Part of steps to check rampant smuggling of gold into India
The Customs and Central Excise Department will soon install electronic detectors sensitive to non-magnetic metals at three airports in Kerala to check the rampant smuggling of gold from the Gulf into India.
Additional Excise Commissioner G. Ravindranath told The Hindu that the current sensors at the airports were more attuned to detect base ferrous metals and were not very sensitive to gold, platinum, or silver.
The X-ray machines at the airports could easily detect gold concealed inside the baggage of passengers. The latest metal detectors will help enforcers intercept carriers who conceal gold in their body cavities or on their person. The detectors will also be installed at the green-channel exits of the airports.
Import duty hike
The Central government has increased the import duty on gold to curb imports that contributed to the country’s current account deficit, which has touched a record high. However, the duty rise has not dampened the huge domestic demand for gold. The price for gold is at least 6 per cent higher in India than in the Gulf, making its smuggling highly lucrative.
Customs enforcers said organised smuggling networks, similar to the ones that existed in India prior to economic liberalisation in the early 1990s, had recruited carriers, mostly low-paid migrant workers employed in the Gulf, to smuggle gold into India. The carriers
contraband gold in their body cavities or taped the metal to the inside of their thighs, on their ankles and backs, or hid it inside abdominal belts and knee caps. The smugglers often instructed their carriers to remit duty if they felt that they would be caught. Successful carriers were paid a higher margin.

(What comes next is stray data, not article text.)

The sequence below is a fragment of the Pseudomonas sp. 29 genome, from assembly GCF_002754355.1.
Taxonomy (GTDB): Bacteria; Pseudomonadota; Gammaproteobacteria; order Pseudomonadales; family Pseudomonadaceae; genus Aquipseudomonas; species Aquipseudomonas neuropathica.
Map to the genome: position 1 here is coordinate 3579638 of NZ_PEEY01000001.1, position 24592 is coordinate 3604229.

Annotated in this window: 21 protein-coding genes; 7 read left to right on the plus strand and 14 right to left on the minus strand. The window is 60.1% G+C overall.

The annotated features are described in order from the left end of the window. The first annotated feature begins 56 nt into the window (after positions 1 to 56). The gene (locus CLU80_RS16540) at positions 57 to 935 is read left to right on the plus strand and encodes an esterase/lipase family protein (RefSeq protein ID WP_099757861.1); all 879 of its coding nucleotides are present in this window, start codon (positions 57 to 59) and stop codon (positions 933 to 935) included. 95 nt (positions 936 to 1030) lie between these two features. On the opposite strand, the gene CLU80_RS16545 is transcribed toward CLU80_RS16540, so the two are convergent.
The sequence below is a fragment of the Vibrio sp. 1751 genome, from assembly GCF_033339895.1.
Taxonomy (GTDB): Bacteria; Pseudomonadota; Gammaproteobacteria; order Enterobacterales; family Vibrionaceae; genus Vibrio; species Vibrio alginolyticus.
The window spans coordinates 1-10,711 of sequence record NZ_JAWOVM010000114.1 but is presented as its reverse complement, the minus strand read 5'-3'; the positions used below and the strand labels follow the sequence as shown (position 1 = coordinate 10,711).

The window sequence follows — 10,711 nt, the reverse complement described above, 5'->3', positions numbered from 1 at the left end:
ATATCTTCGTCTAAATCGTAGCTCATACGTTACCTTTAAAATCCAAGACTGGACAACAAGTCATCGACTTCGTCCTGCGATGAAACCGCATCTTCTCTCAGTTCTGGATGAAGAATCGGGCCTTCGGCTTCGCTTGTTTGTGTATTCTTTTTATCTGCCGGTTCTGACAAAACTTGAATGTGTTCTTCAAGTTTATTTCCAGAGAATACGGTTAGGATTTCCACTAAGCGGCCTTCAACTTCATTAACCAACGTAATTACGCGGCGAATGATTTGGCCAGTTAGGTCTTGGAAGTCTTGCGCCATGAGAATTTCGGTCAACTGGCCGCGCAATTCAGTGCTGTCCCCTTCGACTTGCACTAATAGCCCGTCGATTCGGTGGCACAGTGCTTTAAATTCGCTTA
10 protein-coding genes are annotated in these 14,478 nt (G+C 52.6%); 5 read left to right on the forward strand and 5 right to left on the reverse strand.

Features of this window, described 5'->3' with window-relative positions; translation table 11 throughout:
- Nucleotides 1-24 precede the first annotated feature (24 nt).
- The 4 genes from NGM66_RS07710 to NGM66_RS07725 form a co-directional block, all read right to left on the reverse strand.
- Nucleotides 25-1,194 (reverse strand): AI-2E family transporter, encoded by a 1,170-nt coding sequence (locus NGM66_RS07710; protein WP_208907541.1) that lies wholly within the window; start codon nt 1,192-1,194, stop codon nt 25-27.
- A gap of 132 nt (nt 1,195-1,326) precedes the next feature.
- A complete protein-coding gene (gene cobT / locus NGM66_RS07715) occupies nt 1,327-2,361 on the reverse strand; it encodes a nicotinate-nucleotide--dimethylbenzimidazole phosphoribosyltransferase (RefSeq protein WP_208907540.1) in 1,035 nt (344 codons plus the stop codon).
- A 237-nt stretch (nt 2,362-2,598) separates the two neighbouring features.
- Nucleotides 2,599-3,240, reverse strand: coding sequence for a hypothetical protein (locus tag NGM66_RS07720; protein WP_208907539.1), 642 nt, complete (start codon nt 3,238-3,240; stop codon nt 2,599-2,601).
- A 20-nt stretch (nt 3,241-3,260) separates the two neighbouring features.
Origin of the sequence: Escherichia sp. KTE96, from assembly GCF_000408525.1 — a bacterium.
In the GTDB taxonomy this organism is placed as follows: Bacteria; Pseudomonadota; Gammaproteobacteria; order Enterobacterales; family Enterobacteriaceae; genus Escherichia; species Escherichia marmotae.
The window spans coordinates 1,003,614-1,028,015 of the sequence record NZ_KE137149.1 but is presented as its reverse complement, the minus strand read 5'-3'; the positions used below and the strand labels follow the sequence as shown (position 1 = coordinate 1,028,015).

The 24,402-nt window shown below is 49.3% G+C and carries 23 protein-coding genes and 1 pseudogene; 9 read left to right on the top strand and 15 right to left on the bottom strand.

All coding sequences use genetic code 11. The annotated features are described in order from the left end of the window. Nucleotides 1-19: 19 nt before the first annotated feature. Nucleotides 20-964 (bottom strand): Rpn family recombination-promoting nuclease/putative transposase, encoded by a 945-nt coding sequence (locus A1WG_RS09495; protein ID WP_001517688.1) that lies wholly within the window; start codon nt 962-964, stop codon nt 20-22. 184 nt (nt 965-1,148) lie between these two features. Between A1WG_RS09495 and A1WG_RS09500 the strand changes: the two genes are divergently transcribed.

Last year, the Directorate of Revenue Intelligence had recovered 1.4 kg of gold in biscuit form the rectum of a passenger intercepted at the Cochin airport. Similar gold seizures were reported in Mangalore (concealed in an oats tin), Hyderabad, and Chennai this year.
However, the seizures were just a fraction of the gold (an estimated 250 tonnes) smuggled into the country. Investigators said Gulf-based hawala networks (an illegal and largely anonymous cash transfer practice preferred by those who wished to avoid normal banking channels for different reasons) now preferred to compensate their agents in India by using smuggled gold.
The market price for 1.5 kg of gold in India was an estimated Rs.50 lakh. Hawala networks preferred “moving gold” instead of other articles into India because it assured them “instant liquidity” at considerable profit. Gold smuggling also aided their money-laundering operations. A Customs enforcer pointed out that at least 315 flights landed at the international airport here a week. The airport handles a minimum of 40,915 passengers a week. Thorough frisking of all passengers, particularly women, was impossible. The new sensors would help the department enhance their duty collection, which had touched an all-time high of Rs.3.5 crore this year alone.